Doctor insights on:
Person Live Liver
What's the cause?: And how bad is the failure? If it's the result of acetaminopen poisoning or acute hepatitis b or an 'herbal remedy' that was actually poison (this is fairly common), the person can recover completely if treated. In early cirrhosis, if the cause can be found, the scarring can partly reverse. ...Read more
This organ plays a major role in metabolism and has a number of functions in the body, including glycogen storage, decomposition of red blood cells, plasma protein synthesis, hormone production, and detoxification. It lies below the diaphragm in the abdominal-pelvic region of the abdomen. It produces bile, an alkaline compound which aids in digestion via the emulsification of ...Read more
Depends.: Depends on the severity and reversibility of these. This is a dangerous combination of organs to be failing and should be followed closely by doctors. ...Read more
For what length of time can a person live with liver and kidney failure and they are really bright yellow?
Failure of organs: The person you are describing is clearly very, very sick. He appears to have jaundice due to his bilirubin being elevated with is seen in liver disease caused by many different etiologies. If he has kidney failure, this may be due acute kidney failure caused by hypotension or a less common fatal condition called hepato-renal syndrome. Ask the patient's doctors for more information. ...Read more
Variable: Please consult this site for information on this topic. http://www.webmd.com/digestive-disorders/cirrhosis-liver. ...Read more
Survival depends: Survival from any disease is difficult to predict. Important factors include the disease, patient age, baseline health status, and quality of medical care. Some patients can live for many years with liver and kidney disease. However, chronic liver disease (cirrhosis) is terminal and will lead to death. Use internet to calculate meld score - the closer you get to score 40, the higher risk of death. ...Read more
How long can a
Person live who has a liver met , aortocaval node and 1 0.5 CM sub plueral node if chemo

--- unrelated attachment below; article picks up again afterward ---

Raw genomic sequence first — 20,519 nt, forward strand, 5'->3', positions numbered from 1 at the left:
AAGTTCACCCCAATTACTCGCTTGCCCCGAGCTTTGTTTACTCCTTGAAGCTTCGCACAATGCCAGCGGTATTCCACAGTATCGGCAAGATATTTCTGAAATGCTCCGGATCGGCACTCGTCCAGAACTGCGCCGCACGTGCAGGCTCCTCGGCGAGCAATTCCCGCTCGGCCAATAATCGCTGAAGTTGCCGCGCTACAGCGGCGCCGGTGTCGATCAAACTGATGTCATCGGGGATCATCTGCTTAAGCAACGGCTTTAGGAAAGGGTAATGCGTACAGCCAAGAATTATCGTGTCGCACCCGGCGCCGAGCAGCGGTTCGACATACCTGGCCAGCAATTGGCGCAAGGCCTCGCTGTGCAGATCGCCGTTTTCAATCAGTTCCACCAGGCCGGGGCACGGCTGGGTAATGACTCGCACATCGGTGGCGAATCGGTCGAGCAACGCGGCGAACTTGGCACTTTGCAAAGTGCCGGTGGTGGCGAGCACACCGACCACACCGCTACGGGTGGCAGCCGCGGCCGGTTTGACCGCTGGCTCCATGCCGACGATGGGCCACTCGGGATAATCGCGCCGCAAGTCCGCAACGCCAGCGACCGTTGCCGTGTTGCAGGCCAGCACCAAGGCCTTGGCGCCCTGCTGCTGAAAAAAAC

Not working ?
It depends: It depends on the extent/load of tumor your body has. Patients with small tumors can live much longer than those with more extensive/big tumors. The pace of growth also varies in each case: slow growing cancer can allow you many months or > one year. Fast growing tumors can be fatal in a matter of 6-9 months or even less. it all depends on liver functions which are affected by the extent of tumor ...Read more
Half working 10 yrs: There are many factors that affect the longevity after a liver transplant including the recipient age and health of other organ systems such as the heart and blood vessels, diabetes, other cancers, etc. About half of the livers transplanted are working at 10 years. ...Read moreSee 1 more doctor answer
Yes: The liver has the unique capacity compared to all other internal organs of regenerating. Because of this, for instance, a portion can be donated for transplant to another with no risk to the donor. And while it is regenerating. The remaining portion of the liver can function successfully. ...Read more
It depends: There is no way to know what percentage of the liver is functioning. We do know that once 75-80% of the liver cells have been destroyed, the liver begins to fail. If people have more than that, the liver can function normally. If no further injury occurs, people can live for years. ...Read more
Not enough info: The question much too vague. What issue caused the liver to function abnormally? Many times the liver will recover on its own but that depends on the underlying cause. ...Read more
There are various: levels of severity of hepatic injury following trauma, from very minor to lethal. It would be unusual for penetrating trauma to cause instant death, but if a major vessel was transected it could be a matter of seconds or minutes. ...Read more
If a person who had received a liver donation in the past dies, can that liver be then donated to another person?
Dosage adjusment: Many, but not all, anticonvulsants - like other meds - are metabolized (broken down for elimination) by the liver. Some adjustment of dosage of the medication in the presence of liver disease may be necessary. For a few, avoidance of the medication is best. A neurologist should give the best advice. ...Read moreSee 1 more doctor answer
Can vary: Cirrhosis=stage 4 scarring of the liver. Complications like fluid build up in your abdominal cavity (ascites), confusion (hepatic encephalopathy), and liver cancer (hcc) as well as easy bruising, fatigue and jaundice on occasion (elevated bilirubin) can occur. You need to be followed by a liver doctor who can manage and control the above signs/symptoms once they develop (occur at different rates. ...Read more
It depends: It all depends on the cause of the liver damage and how much was "damaged". This might be able to be determined by seeing a liver specialist. ...Read more
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